Lastly, NPCs are plotted onto the map, so you won't be routed through another character:

With this, the characters are coming to life! It's still not a game - you can't do anything with items, for example. But the engine is nearly done, and there's plenty of time left, so I think I'm on target.

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Day 4: Combinatorial Explosion

Today I added the bulk of the item and inventory system. Here's just one of many things you might try that will not work:

There are already a large number of potential combinations of items, and very few have any custom dialogue. To make matters worse, the dialogue for an item can and should change between scenes, but none of that is written. I have a pretty powerful system for defining interactions between objects, but there are lots of edge cases and missing features that I may hit, so I'm still pretty close to the wire.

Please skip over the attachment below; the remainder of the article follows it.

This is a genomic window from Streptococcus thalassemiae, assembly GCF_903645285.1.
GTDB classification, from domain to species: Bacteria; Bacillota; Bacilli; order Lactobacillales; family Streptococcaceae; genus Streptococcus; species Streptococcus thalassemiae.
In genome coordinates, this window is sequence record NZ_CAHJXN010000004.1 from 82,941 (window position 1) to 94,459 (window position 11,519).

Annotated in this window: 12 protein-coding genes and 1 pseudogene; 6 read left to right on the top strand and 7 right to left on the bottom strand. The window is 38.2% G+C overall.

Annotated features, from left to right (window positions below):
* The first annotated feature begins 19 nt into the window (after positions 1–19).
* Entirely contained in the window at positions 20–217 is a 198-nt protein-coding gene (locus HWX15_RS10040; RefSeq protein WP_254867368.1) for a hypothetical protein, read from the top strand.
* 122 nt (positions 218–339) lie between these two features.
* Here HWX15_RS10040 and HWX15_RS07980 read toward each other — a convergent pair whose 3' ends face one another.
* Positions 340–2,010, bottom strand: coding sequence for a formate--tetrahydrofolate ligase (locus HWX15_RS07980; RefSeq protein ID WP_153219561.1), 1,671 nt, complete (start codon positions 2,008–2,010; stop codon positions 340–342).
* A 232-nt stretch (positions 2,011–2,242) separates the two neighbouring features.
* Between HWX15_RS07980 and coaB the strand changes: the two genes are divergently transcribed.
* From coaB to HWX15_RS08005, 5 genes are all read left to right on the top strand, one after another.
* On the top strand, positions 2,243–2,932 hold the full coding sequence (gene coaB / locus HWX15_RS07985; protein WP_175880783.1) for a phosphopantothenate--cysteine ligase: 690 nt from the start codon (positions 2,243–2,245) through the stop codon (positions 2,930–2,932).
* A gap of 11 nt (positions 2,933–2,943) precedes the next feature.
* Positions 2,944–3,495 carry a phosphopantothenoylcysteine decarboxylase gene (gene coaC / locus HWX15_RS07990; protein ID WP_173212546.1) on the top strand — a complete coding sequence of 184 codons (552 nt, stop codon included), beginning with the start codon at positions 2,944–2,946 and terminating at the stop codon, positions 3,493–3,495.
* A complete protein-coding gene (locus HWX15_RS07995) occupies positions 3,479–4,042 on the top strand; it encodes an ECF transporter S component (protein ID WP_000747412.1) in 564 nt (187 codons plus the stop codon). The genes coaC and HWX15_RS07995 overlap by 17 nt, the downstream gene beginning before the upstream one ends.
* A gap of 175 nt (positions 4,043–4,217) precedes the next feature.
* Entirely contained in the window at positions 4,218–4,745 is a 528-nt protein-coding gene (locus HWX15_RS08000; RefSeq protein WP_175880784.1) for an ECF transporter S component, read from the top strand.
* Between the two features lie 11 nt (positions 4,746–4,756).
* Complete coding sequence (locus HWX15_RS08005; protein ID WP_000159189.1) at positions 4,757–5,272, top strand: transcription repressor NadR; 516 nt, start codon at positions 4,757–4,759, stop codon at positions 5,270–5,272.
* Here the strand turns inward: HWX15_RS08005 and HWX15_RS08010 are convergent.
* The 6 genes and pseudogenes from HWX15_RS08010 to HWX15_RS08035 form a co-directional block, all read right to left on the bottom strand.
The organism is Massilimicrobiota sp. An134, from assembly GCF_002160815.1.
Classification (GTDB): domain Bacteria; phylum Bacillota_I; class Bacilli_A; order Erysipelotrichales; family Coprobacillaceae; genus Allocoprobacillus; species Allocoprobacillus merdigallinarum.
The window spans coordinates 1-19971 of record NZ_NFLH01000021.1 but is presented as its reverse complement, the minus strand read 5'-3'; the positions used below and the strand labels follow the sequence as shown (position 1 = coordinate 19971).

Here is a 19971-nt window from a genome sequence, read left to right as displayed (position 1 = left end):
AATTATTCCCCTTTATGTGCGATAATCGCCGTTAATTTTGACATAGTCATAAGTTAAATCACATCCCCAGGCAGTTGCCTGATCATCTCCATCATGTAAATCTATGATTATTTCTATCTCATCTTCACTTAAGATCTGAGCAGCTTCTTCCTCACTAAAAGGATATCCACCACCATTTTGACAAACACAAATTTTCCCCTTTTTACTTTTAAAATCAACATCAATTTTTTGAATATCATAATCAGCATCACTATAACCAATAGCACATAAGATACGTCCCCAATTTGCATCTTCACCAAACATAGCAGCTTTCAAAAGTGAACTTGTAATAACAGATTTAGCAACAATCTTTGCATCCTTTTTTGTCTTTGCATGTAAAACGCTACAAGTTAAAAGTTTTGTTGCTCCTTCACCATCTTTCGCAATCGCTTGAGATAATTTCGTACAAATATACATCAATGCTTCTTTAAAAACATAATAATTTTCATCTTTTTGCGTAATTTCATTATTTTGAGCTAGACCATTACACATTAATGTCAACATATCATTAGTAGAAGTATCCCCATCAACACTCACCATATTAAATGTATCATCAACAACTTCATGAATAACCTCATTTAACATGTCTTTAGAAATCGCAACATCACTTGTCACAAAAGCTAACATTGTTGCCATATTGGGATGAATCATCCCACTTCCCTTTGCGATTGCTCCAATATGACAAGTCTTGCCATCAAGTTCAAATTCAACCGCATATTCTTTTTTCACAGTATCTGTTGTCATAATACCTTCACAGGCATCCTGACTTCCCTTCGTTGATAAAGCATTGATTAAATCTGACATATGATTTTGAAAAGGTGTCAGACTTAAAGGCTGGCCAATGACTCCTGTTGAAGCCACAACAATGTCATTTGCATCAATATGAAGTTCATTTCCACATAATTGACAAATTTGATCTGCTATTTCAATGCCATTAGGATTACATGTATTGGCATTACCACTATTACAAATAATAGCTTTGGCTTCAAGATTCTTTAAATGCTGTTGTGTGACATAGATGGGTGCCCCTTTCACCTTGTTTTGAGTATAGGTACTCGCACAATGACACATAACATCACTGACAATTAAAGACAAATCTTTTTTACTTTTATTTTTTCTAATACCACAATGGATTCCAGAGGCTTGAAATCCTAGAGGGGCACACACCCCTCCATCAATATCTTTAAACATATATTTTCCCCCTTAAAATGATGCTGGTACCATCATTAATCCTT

Tomorrow I need to tackle the dialogue system. With that done nearly all the functionality will be in place, and I can push to the finish line working on the content alone.

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Day 5 - Completable puzzles

So far I have one whole scene completed... of 10. But the engine is practically all there now, so the content production can accelerate. There are no major features to implement tomorrow, just puzzles and dialogue. On Saturday morning I'll spend some time honing the script and then I'll have the rest of the day to bring everything together.

I'm still wrestling with the number of combinations of things, but I have a system of wildcards that allows certain responses to cover off a lot of object combinations. There's also a 'random' directive to pick a random phrase, which will help reduce the repetitiveness of such an approach.